Before completing Hong Kong’s mandatory three-week quarantine back in February, CNN features producer Zahra Jamshed sought advice from a number of seasoned hotel quarantiners, who suggested she put a routine in place from the get go.

Although Jamshed was able to work from the hotel during her quarantine period, so her days had a regular structure to them, she decided to create a “to do” list with a number of allotted tasks so that each day would feel purposeful.

“I was nervous that the weekends could feel empty and monotonous,” she explains.

“This way I knew I wasn’t going to wake up on the weekends wondering ‘what do I do with the day’ while scrolling through everyone else’s feeds on Instagram.”

Making sure to get an early start was also vital, as there was just one big window in her hotel room, and the best time for direct sunlight was early in the morning.

“The odd day that I slept in and missed my time in the sunshine, I really felt it take a toll on me mentally,” she says.

Daylight factor

A member of the cleaning staff prepares a room for a guest at the St Giles Hotel, near Heathrow Airport in west London, on February 10, 2021.

In January, the UK introduced a mandatory 10-day quarantine for visitors from “high risk” countries.

BEN STANSALL/AFP via Getty Images

As Jamshed discovered, daylight is hugely important when it comes to regulating our moods and maintaining our sleep schedules.

“Sunlight is so essential for enhancing moods and setting your regular 24 hour cycle / body clock in terms of brain function and emotion in particular ways,” explains Hickie.

“And if you’re in rooms that face away from the sun and don’t have a balcony, that’s much harder.”

Staying physically active can be difficult while in a confined space, but it can make a huge difference to your mood.

In the run up to the Australian Open in Melbourne earlier this year, tennis star Novak Djokovic was pictured trying to stay fit while in quarantine by swinging tennis rackets on his hotel balcony, while British player Katie Boulter shared images of herself doing yoga in her suite.

Jamshed says she also tried to exercise daily, alternating between yoga and circuits.

The impact of simple things like being able to go outside, get regular daylight and move around were apparent to CNN Travel digital producer Lilit Marcus, who sailed through a two-week hotel quarantine in Sri Lanka.

As the destination’s hotel quarantine rules are slightly less restrictive than those in other countries, she was allowed to leave her suite and enjoy the resort’s amenities, which included a pool, gym and spa, as well as visit ‘approved’ tourists sites.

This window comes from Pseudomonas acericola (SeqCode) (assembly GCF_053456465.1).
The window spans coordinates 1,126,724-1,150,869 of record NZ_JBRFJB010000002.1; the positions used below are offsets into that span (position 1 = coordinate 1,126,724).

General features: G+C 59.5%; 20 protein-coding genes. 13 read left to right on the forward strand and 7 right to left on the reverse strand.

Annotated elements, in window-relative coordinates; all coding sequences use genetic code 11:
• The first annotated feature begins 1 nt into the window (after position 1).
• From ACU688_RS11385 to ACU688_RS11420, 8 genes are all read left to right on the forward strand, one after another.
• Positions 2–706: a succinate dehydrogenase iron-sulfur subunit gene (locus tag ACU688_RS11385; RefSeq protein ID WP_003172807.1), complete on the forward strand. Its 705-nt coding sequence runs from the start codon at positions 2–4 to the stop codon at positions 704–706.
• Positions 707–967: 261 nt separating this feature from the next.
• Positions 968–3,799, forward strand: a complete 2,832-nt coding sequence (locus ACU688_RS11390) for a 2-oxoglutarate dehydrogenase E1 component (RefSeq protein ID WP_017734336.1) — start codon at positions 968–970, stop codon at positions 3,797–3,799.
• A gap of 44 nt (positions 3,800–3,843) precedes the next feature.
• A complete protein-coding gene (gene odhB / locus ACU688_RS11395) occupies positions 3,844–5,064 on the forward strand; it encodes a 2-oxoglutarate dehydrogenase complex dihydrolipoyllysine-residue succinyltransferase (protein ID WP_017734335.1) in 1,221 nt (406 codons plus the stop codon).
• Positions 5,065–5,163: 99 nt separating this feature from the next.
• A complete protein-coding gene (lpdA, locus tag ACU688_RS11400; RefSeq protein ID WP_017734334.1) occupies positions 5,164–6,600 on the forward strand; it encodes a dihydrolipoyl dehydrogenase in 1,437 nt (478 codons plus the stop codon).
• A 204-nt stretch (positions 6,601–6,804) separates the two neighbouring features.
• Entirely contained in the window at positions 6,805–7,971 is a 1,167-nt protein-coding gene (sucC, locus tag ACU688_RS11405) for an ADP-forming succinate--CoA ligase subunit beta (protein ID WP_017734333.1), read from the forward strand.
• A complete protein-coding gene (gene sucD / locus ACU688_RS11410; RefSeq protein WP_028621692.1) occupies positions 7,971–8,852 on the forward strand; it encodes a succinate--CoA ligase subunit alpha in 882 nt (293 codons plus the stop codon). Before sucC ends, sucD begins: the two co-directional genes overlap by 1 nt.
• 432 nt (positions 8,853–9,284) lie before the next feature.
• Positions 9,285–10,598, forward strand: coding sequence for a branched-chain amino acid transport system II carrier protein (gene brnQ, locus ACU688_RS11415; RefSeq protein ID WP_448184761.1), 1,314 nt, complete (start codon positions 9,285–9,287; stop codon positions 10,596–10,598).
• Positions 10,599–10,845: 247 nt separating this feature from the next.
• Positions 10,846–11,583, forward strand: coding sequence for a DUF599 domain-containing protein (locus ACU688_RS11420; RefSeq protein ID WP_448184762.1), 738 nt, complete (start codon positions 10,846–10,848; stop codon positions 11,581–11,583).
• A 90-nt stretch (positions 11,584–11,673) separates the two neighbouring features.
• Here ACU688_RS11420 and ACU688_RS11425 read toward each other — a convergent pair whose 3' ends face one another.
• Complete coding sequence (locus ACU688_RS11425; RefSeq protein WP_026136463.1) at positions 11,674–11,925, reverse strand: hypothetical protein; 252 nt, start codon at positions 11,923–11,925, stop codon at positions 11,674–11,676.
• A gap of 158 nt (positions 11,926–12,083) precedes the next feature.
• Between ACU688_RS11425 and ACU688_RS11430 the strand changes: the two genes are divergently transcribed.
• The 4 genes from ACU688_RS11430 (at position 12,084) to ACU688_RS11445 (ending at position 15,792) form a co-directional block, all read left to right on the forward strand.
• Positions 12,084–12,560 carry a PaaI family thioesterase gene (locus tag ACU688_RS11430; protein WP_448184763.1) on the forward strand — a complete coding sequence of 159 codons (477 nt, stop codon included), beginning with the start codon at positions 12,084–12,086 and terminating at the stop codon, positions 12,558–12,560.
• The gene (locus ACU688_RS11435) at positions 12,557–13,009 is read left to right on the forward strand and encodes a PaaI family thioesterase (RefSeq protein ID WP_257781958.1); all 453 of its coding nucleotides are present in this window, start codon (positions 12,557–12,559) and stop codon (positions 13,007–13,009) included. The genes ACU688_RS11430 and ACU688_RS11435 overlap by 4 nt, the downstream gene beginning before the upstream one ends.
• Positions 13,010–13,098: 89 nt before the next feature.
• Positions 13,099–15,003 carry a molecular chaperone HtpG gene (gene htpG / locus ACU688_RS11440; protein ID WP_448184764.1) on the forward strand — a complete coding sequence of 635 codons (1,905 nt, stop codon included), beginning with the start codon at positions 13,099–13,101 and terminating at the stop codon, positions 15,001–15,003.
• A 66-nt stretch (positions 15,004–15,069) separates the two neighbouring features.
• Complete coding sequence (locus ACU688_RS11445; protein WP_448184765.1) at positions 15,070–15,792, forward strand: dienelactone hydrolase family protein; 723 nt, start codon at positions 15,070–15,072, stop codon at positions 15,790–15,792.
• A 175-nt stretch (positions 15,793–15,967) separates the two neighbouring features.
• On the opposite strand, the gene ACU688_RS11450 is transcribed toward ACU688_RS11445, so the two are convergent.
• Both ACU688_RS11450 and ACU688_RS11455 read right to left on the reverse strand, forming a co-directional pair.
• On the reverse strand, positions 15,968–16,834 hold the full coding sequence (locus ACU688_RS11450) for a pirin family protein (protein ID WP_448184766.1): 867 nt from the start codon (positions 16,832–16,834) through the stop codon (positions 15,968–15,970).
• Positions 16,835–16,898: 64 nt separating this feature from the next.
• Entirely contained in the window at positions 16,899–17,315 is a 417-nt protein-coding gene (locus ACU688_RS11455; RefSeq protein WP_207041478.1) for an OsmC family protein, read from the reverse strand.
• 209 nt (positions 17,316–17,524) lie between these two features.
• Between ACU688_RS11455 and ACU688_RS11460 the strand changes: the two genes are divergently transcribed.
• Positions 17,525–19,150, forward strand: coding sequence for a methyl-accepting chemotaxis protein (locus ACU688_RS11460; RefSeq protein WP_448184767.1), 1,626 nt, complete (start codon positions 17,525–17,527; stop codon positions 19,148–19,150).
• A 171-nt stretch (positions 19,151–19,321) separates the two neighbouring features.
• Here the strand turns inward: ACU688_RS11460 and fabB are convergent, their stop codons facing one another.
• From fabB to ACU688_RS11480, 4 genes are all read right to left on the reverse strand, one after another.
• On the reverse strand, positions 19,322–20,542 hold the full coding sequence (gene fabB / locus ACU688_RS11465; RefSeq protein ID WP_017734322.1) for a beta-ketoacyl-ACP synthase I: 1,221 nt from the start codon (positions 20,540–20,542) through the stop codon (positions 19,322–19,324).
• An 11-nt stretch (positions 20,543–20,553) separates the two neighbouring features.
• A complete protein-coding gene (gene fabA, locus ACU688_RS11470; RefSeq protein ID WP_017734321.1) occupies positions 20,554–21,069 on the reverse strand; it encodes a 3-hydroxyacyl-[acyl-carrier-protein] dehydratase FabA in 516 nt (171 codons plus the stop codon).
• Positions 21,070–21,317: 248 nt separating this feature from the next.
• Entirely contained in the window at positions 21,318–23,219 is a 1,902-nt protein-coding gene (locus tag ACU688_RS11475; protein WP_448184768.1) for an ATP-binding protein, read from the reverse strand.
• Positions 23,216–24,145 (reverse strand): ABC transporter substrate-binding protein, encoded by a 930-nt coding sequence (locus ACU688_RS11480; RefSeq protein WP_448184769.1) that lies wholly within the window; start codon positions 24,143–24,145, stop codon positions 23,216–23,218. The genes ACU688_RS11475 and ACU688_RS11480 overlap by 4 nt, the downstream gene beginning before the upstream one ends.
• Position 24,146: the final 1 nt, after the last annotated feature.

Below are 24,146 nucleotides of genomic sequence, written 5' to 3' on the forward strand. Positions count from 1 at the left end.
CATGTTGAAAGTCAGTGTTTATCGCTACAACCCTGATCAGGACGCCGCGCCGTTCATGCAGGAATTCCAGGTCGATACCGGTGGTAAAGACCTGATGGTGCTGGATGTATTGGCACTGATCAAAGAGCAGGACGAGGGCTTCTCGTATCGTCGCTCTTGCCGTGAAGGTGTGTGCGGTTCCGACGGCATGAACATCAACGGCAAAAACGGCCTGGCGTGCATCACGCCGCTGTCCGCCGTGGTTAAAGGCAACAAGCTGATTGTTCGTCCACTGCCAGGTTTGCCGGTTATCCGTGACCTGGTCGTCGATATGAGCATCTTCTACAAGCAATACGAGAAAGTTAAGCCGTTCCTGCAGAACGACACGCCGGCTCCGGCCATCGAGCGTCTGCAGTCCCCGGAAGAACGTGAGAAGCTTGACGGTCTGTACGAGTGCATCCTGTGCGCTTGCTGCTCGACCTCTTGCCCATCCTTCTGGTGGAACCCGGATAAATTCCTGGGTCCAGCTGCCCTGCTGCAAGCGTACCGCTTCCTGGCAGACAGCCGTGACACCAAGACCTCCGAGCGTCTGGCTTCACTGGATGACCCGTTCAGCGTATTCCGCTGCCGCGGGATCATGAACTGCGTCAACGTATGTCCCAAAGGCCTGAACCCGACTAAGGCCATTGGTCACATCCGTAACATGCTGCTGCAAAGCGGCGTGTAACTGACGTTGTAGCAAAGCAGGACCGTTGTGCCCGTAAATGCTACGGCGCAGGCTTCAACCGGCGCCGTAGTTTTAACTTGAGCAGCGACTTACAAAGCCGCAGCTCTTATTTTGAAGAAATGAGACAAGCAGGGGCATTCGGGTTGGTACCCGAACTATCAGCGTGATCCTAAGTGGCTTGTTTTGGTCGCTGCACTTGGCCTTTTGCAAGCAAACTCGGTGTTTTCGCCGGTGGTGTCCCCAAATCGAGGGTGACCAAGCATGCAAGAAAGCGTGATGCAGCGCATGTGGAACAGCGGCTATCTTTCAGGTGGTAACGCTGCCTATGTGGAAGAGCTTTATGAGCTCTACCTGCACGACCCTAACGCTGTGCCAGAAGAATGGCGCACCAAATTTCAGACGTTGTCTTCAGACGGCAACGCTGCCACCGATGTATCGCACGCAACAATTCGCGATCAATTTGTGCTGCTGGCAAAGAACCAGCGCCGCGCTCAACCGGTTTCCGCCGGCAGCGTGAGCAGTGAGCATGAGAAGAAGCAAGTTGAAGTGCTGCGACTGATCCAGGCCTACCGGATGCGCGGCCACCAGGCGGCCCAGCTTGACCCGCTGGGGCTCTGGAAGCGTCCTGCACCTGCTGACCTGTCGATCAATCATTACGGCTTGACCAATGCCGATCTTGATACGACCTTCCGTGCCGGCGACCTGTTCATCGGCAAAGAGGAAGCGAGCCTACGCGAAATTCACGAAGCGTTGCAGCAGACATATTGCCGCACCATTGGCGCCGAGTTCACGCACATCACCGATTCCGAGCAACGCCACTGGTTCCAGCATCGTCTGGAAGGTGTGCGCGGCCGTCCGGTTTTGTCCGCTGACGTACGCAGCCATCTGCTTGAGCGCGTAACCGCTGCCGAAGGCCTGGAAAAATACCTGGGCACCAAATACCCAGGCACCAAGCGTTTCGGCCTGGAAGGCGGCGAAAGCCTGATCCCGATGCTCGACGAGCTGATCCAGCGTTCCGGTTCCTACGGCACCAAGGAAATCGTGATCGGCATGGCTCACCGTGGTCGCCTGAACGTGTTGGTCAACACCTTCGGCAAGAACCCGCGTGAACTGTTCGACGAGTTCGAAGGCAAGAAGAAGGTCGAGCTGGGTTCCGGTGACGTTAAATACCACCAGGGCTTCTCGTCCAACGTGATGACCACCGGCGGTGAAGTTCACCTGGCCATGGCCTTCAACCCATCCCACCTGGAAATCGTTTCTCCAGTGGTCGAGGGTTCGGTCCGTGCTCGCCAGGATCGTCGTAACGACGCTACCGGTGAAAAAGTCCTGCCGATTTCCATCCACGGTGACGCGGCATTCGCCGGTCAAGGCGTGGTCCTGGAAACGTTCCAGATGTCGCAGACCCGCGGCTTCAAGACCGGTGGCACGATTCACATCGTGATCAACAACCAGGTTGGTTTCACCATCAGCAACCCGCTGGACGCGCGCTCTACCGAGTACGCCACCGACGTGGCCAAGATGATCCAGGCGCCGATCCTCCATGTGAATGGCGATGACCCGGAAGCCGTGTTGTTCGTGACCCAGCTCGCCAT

“As quarantines go, there are worse ones than Sri Lanka’s,” says Marcus, who is based in Hong Kong.

“Even though I was working remotely to stay busy, having the ability to go for a swim first thing in the morning and eat meals somewhere other than my bed went a long way for my mental health.

“Guests and staff had masks and gloves on, and the size of the resort made it really easy to socially distance, even at the breakfast buffet. I felt safe, but I also had fun. Who could have imagined?”

Although Marcus’ movements were restricted and she was unable to socialize freely, she was ultimately spared the complete isolation and lack of social interaction that many in quarantine struggle with.

Stay connected

This photo taken on January 13, 2021 shows a laptop computer photographed during an interview with South Korean vegan entrepreneur Lee Jung-soo, as she plays guitar and sings a song during her three-weeks of mandatory quarantine inside a hotel room at a different location in Hong Kong.

Lee Jung-soo stayed busy by recording videos of herself playing the guitar while in quarantine in Hong Kong.

ANTHONY WALLACE/AFP via Getty Images

“Being out in the social world interacting with people is essential to your normal mental health and wellbeing,” says Hislop.

“We [humans] are social animals and we expect to be able to interact with people physically and emotionally.

“Humans cope best in groups. A lot of people have never really lived their lives on their own, especially for an extended period. So that’s really challenging.”

However, he notes that one of the major benefits of modern technology is that staying connected while being physically apart is much easier.

Jamshed spent a lot of time writing thank-you notes to friends “on the outside” as well as having video and phone calls with her loved ones.

But while social media can also be helpful in terms of keeping up with news back home, it can also be overwhelming, particularly with the uncertainty brought about by the pandemic.

Hickie recommends that travelers “turn off the 24-hour news cycle” where possible and focus on “stuff that is more purposeful.”

This approach worked for Lee Jung-soo, who stayed busy by documenting her Hong Kong hotel quarantine in January.

The South Korean entrepreneur shared at least 70 Instagram posts detailing the experience, including all of her meals, during the course of her mandatory hotel stay.

“I wouldn’t recommend watching the news all day,” she told AFP via video chat while in quarantine. “That’s just not a good headspace to be in, constantly updating yourself about the latest (outbreak), you’ll just drive yourself up the wall.”

Jamshed says she tried to view her quarantine period as two blocks of ten-day periods, so that she wasn’t counting down three weeks.

“I think that was essential, because the bigger numbers tend to be scarier and more overwhelming the longer you’ve been in here,” she explains.

“It’s way harder to comprehend “I’ve been in here 16 days” than it is to say “I only have five days left!”

Keep focused

Novak Djokovic of Serbia (C) waves to fans from a hotel balcony in Adelaide, South Australia on January 20, 2021,

Tennis player Novak Djokovic exercises on his hotel balcony while in quarantine in Australia in January.

MORGAN SETTE/AFP via Getty Images

While she coped well for the first two weeks, day 16 proved to be a particularly low point.

“I’m not sure why, I started to miss the feeling of solid ground under my feet, and fresh air,” she says. “But by day 17 I was back to better spirits.”

According to Hickie, many travelers are surprised by the impact being in isolation for an extended period can have on their mental wellbeing.

“It’s interesting, I’ve spoken to a number of people who’ve been far more challenged by it than they thought they would,” says Hickie.